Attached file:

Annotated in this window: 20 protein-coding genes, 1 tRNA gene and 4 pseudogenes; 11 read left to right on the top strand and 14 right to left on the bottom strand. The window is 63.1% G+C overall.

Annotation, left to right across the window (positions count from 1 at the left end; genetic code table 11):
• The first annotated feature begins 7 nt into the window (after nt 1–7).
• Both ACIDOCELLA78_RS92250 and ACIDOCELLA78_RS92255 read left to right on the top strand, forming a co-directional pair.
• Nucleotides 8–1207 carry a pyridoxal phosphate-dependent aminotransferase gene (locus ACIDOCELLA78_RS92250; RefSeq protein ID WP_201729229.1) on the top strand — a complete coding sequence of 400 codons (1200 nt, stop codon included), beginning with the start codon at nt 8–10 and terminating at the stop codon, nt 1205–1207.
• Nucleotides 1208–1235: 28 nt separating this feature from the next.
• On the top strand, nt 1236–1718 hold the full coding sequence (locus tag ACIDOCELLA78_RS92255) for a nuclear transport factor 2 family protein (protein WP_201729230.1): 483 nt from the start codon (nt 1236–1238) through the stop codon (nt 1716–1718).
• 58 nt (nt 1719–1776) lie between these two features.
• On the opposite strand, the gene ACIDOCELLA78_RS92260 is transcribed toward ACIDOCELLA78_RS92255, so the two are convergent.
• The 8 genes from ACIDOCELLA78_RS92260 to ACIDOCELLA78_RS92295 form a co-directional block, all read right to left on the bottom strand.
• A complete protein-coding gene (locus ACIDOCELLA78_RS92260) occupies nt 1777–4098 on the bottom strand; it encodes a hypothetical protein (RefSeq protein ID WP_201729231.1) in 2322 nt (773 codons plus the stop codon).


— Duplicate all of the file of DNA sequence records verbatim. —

Annotated in this window: 20 protein-coding genes, 1 tRNA gene and 4 pseudogenes; 11 read left to right on the top strand and 14 right to left on the bottom strand. The window is 63.1% G+C overall.

Annotation, left to right across the window (positions count from 1 at the left end; genetic code table 11):
• The first annotated feature begins 7 nt into the window (after nt 1–7).
• Both ACIDOCELLA78_RS92250 and ACIDOCELLA78_RS92255 read left to right on the top strand, forming a co-directional pair.
• Nucleotides 8–1207 carry a pyridoxal phosphate-dependent aminotransferase gene (locus ACIDOCELLA78_RS92250; RefSeq protein ID WP_201729229.1) on the top strand — a complete coding sequence of 400 codons (1200 nt, stop codon included), beginning with the start codon at nt 8–10 and terminating at the stop codon, nt 1205–1207.
• Nucleotides 1208–1235: 28 nt separating this feature from the next.
• On the top strand, nt 1236–1718 hold the full coding sequence (locus tag ACIDOCELLA78_RS92255) for a nuclear transport factor 2 family protein (protein WP_201729230.1): 483 nt from the start codon (nt 1236–1238) through the stop codon (nt 1716–1718).
• 58 nt (nt 1719–1776) lie between these two features.
• On the opposite strand, the gene ACIDOCELLA78_RS92260 is transcribed toward ACIDOCELLA78_RS92255, so the two are convergent.
• The 8 genes from ACIDOCELLA78_RS92260 to ACIDOCELLA78_RS92295 form a co-directional block, all read right to left on the bottom strand.
• A complete protein-coding gene (locus ACIDOCELLA78_RS92260) occupies nt 1777–4098 on the bottom strand; it encodes a hypothetical protein (RefSeq protein ID WP_201729231.1) in 2322 nt (773 codons plus the stop codon).